It is this great leap forward, in confidence, in self-reliance, in military technique, in coordination and in ideology, which so badly shakes the zionists and their imperialist backers. All the lies they told about decapitated babies and the rest, fictions which soon stood revealed as the authentic product of a diseased imperialist psyche, reflected the hysterical panic which has seized the colonial masters when confronted with the qualitatively new stage in the progress of the national resistance struggle.

Panic and disarray in the imperialist camp

Suella Braverman, in her brief stint as home secretary from 6 September to 19 October 2022, revealed the degree of fear and loathing felt by British imperialism as it saw Israel, the central plank of its domination in the middle east (as second fiddle to the USA), being openly questioned and challenged on the streets of Britain.

Braverman’s hysterical rant, denouncing the entirely democratic exercise of free speech as “hate marches” and abusing the police for supposedly being too soft on demonstrators, probably accounts for her summary dismissal, cooler heads perhaps counselling that escalating repression of the protests in this way would only raise the stakes and deepen and widen the protests – which in fact is exactly what has happened anyway.

Braverman has gone, but her restless spirit now appears to be haunting Rishi Sunak, judging by the paranoid speech he made outside Number Ten the day after the astounding success of the Workers party in the Rochdale by-election.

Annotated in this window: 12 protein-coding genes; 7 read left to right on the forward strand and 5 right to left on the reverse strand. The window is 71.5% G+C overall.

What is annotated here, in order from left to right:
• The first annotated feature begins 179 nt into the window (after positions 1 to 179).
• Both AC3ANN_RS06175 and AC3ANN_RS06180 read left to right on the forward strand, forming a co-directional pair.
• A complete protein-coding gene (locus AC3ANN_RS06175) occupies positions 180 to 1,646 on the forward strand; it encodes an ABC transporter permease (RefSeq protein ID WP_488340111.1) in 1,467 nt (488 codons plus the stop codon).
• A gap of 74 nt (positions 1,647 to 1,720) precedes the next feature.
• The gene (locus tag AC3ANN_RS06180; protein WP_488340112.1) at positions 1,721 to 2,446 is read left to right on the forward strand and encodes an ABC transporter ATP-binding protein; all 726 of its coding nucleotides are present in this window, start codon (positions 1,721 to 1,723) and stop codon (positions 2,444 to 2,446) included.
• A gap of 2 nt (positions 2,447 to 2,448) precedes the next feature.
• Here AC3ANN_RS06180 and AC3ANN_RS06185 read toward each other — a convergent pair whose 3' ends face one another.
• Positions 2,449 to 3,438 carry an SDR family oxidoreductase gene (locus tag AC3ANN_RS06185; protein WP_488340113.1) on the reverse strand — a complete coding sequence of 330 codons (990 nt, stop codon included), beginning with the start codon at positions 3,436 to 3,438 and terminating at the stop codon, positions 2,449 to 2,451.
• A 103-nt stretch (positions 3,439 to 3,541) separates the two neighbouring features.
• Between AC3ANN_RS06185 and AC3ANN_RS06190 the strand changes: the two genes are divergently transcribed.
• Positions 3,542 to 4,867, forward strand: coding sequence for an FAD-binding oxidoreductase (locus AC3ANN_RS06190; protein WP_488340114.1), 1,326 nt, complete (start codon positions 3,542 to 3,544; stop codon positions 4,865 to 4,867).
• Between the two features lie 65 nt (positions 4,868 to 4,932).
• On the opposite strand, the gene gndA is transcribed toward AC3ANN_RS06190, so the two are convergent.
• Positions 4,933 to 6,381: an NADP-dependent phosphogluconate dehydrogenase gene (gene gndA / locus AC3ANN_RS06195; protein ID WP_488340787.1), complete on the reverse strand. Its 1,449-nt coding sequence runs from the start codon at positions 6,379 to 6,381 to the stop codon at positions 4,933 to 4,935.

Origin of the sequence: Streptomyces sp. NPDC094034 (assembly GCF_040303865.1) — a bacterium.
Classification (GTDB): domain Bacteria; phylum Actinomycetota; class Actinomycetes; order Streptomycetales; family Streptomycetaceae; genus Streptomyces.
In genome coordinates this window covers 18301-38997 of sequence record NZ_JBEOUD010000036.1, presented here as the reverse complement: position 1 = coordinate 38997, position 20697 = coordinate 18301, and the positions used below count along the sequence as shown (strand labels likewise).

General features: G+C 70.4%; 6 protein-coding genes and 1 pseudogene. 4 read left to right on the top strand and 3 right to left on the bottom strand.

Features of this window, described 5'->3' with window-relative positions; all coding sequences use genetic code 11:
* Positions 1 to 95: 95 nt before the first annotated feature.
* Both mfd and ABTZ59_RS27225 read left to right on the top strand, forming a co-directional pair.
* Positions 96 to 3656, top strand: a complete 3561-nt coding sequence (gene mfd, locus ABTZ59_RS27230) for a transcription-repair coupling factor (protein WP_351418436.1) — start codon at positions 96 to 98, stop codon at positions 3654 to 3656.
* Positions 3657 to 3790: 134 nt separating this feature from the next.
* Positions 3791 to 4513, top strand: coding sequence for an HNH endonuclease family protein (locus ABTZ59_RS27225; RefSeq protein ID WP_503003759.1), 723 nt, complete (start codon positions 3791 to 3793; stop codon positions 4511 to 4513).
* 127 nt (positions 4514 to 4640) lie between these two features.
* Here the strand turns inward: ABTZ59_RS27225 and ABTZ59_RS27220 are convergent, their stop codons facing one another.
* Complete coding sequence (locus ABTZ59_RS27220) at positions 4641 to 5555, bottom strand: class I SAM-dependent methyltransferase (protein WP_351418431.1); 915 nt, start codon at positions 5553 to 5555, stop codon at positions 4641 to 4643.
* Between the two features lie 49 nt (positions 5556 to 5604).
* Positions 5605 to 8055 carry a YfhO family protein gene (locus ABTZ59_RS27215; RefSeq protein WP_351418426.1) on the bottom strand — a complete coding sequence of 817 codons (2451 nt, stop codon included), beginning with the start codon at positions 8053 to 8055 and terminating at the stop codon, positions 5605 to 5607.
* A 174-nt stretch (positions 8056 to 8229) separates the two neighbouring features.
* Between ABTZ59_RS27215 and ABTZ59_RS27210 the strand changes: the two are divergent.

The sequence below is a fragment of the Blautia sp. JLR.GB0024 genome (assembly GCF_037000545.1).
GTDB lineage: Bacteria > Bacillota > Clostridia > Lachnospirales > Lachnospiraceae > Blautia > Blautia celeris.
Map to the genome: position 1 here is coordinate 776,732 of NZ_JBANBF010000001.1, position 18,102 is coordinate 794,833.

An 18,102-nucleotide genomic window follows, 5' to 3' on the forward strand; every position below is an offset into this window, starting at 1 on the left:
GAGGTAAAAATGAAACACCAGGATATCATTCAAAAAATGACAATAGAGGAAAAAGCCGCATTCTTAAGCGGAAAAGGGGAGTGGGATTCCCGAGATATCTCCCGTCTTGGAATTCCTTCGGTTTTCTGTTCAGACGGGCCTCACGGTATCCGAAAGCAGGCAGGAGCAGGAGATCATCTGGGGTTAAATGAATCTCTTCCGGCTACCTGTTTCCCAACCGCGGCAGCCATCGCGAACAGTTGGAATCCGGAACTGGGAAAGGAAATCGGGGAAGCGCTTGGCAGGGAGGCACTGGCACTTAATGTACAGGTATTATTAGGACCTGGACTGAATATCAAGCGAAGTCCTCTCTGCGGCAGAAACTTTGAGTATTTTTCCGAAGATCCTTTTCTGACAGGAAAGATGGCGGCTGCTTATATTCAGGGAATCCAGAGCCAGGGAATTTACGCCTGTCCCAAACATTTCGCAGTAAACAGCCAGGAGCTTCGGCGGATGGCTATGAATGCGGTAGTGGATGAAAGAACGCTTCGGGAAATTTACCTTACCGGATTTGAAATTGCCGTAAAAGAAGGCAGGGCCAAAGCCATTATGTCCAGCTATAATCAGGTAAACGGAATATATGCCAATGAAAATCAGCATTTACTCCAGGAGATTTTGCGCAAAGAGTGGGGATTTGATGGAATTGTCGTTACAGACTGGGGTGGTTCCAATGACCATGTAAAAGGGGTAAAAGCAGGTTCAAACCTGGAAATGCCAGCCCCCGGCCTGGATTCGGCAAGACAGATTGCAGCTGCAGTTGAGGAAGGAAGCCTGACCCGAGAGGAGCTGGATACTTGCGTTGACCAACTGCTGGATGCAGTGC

The record-breaking poll, which delivered more votes to George Galloway than to Labour and Tory combined, could hardly have come at a worse time for Sunak. The economy is now officially in ‘recession’ (slump), the Tory party is divided, and the prime minister is thrashing around in search of a policy that will revive his electoral fortunes.

His speech, whilst making a virtue out of incoherence, was clear enough in its direction of travel: towards a police state.

Preparing the ground for widespread political policing

Sunak’s long and rambling diatribe was full of unsupported and nonspecific hints, slurs and non sequiturs, too slippery to be challenged and stuffed with unattributed anecdote and oblique smears. Sunak, clearly spooked by the 24/7 coverage of the Gaza genocide on social media, sought to drown out the popular rage evoked by these terrible images in a veritable flood of crocodile tears.

He confided to his audience that “Since October seventh there have been those trying to take advantage of the very human angst that we all feel about the terrible suffering that war brings to the innocent, to women and children to advance a divisive, hateful ideological agenda.”

And what might be this ideological agenda? Sunak was coy on this score, encouraging his viewers to make their own inferences. He asserted that “Islamist extremists and the far right feed off and embolden each other”, that they are “two sides of the same coin”.

But what does he intend by the phrase ‘islamist extremists’? Was he referring to the mujahedin thugs whom Britain helped train up to burn down kindergartens and clinics in socialist Afghanistan? The same stable of rent-a-jihadi lackeys that Britain continued to fund and train against Iraq, Libya and Syria?